COLLEGE MEETING: Brexit: European Commission implements “no deal” Contingency Action Plan in specific sectors
Given the continued uncertainty in the UK surrounding the ratification of the Withdrawal Agreement, as agreed between the EU and the UK on 25 November 2018 – and last week’s call by the European Council (Article 50) to intensify preparedness work at all levels and for all outcomes – the European Commission has today started implementing its “no deal” Contingency Action Plan. This delivers on the Commission’s commitment to adopt all necessary “no deal” proposals by the end of the year, as outlined in its second preparedness Communication of 13 November 2018. Today’s package includes 14 measures in a limited number of areas where a no deal scenario would create major disruption for citizens and businesses in the EU27. These areas include financial services, air transport, customs, and climate policy, amongst others. For more information, read our press release here.
Fishing opportunities for 2019 in the Atlantic, North Sea and Black Sea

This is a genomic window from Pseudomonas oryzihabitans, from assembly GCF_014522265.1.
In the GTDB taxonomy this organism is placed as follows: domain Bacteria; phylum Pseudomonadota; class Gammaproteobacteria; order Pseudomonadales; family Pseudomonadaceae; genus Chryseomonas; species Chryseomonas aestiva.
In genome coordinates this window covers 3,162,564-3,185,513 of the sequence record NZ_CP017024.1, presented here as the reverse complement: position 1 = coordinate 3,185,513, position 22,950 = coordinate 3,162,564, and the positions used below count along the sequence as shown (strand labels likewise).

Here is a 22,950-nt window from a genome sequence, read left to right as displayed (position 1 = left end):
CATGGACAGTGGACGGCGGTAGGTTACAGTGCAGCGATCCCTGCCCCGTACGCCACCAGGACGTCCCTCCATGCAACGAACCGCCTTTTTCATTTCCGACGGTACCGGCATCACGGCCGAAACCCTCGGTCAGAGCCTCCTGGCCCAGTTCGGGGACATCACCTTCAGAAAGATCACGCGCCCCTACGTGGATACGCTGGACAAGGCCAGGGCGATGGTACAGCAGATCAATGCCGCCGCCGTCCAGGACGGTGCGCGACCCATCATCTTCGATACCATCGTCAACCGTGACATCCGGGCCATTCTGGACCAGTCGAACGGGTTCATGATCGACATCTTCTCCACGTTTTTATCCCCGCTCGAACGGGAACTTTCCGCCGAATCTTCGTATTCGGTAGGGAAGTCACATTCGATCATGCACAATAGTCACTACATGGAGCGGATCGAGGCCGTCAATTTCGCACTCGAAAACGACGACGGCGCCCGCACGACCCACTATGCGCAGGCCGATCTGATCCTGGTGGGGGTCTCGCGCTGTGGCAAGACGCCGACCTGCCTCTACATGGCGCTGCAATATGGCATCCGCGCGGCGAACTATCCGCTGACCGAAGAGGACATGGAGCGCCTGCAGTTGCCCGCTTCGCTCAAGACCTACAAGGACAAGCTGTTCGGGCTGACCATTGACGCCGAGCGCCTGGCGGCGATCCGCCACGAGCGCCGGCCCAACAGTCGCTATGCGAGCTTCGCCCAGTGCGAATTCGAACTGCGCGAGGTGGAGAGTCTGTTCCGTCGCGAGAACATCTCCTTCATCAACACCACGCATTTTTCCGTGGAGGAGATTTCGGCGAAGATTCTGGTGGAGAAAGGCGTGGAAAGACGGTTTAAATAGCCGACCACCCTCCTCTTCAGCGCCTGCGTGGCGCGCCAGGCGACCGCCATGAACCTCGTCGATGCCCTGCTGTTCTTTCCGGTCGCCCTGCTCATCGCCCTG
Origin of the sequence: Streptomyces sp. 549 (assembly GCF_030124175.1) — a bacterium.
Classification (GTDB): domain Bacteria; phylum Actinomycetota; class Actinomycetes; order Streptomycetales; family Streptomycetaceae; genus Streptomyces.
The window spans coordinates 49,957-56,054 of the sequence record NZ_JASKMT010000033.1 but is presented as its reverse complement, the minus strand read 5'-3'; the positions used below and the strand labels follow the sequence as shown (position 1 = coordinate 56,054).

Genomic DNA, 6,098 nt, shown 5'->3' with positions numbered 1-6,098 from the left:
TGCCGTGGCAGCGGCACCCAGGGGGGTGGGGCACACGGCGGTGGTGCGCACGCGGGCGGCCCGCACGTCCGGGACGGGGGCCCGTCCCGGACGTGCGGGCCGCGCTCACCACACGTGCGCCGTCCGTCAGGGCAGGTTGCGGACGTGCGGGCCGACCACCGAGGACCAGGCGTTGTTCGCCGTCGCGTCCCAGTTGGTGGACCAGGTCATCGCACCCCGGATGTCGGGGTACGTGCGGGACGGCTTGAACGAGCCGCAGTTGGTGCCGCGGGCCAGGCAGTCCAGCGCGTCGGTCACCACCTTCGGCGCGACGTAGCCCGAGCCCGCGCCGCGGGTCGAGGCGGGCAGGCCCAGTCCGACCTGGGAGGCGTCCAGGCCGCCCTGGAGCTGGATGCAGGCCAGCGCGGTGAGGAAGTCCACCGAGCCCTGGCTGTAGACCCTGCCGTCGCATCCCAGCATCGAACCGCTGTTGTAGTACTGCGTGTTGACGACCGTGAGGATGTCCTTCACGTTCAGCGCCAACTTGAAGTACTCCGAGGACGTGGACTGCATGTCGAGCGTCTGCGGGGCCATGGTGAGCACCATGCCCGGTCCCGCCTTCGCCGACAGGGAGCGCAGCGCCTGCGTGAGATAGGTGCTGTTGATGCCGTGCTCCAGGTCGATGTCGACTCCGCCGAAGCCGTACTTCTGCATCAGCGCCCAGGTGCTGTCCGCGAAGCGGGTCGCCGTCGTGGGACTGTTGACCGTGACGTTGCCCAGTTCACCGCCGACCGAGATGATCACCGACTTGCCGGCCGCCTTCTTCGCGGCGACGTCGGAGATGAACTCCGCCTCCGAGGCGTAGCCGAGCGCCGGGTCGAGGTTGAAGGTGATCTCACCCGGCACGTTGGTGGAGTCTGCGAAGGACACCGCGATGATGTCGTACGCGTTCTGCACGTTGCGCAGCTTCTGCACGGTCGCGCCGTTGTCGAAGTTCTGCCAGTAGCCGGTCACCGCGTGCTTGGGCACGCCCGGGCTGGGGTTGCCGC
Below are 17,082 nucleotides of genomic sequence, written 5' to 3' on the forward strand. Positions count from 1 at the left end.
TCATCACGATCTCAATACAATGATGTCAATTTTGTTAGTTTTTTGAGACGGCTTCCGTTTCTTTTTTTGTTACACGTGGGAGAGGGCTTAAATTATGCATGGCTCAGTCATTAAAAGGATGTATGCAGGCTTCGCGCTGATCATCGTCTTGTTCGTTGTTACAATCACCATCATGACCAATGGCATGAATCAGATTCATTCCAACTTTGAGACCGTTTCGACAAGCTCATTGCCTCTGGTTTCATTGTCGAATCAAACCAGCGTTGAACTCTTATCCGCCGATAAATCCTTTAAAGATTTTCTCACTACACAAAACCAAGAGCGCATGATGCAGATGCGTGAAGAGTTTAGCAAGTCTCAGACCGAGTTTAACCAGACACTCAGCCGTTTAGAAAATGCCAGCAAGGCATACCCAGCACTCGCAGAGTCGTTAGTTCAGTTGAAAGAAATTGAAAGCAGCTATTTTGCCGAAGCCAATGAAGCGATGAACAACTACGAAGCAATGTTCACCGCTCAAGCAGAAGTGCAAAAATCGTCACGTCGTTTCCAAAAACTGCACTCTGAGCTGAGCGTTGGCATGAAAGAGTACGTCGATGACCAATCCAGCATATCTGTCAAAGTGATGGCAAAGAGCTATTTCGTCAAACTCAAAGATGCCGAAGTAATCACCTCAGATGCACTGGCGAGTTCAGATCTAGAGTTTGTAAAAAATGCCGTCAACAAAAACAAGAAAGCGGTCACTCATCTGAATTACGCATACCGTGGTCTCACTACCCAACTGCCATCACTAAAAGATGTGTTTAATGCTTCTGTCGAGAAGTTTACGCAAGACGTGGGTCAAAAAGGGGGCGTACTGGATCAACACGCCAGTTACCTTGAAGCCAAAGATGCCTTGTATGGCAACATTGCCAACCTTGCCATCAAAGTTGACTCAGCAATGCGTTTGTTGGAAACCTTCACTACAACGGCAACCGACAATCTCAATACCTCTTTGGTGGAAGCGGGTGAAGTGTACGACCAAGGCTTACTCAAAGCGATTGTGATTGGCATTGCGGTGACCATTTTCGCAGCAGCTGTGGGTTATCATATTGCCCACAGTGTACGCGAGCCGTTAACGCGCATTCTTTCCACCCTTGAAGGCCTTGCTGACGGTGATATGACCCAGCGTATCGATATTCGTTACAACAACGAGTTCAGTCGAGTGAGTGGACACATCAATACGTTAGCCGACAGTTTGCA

This morning, EU ministers reached an agreement on fishing opportunities for 2019 in the Atlantic, North Sea and Black Sea following negotiations at the Agriculture and Fisheries Council on 17-18 December. The negotiations were based on the Commission’s proposal for Total Allowable Catches (TAC), presented by Commissioner for environment, maritime affairs and fisheries, Karmenu Vella. This morning’s agreement will bring 59 catch limits (TACs) for stocks managed by the EU or by the EU and Norway together to Maximum Sustainable Yield (MSY) levels in 2019, from only 5 stocks at Maximum Sustainable Yield in 2009. Nearly 99% of expected landings in the Baltic, North Sea and the Atlantic, subject to MSY-advice and managed exclusively by the EU, will be fished at sustainable levels. And, in order to put an end to the wasteful practice of discarding fish, as of 1 January 2019, the landing obligation will apply fully to all EU fishing fleets. This means that all catches of regulated commercial species taken on-board (including by-catch) are to be landed and counted against each Member States’ respective quotas. Furthermore, progress was made on protecting the eel stock which is still in a critical condition. Commissioner Vella welcomed the outcome: “Next year will be a milestone year for European fisheries. With collective efforts we have paved the way to a good transition to the full landing obligation which starts on 1 January 2019. While we are continuing to achieve progress towards our target of sustainable fishing by 2020, I would like to particularly thank our fishermen for their considerable efforts.” The fishing opportunities agreed today are worth over €5 billion, benefitting more than 50,000 fishermen. As the size of some key fish stocks is increasing – notably for seabass, northern haddock, Norway lobster in Skagerrak/Kattegat, Northern hake and Southern horse mackerel – so is the profitability of the fishing sector, with an estimated EUR 1.4 billion for 2018. You can find more information and read Commissioner Vella’s statement on the outcome here.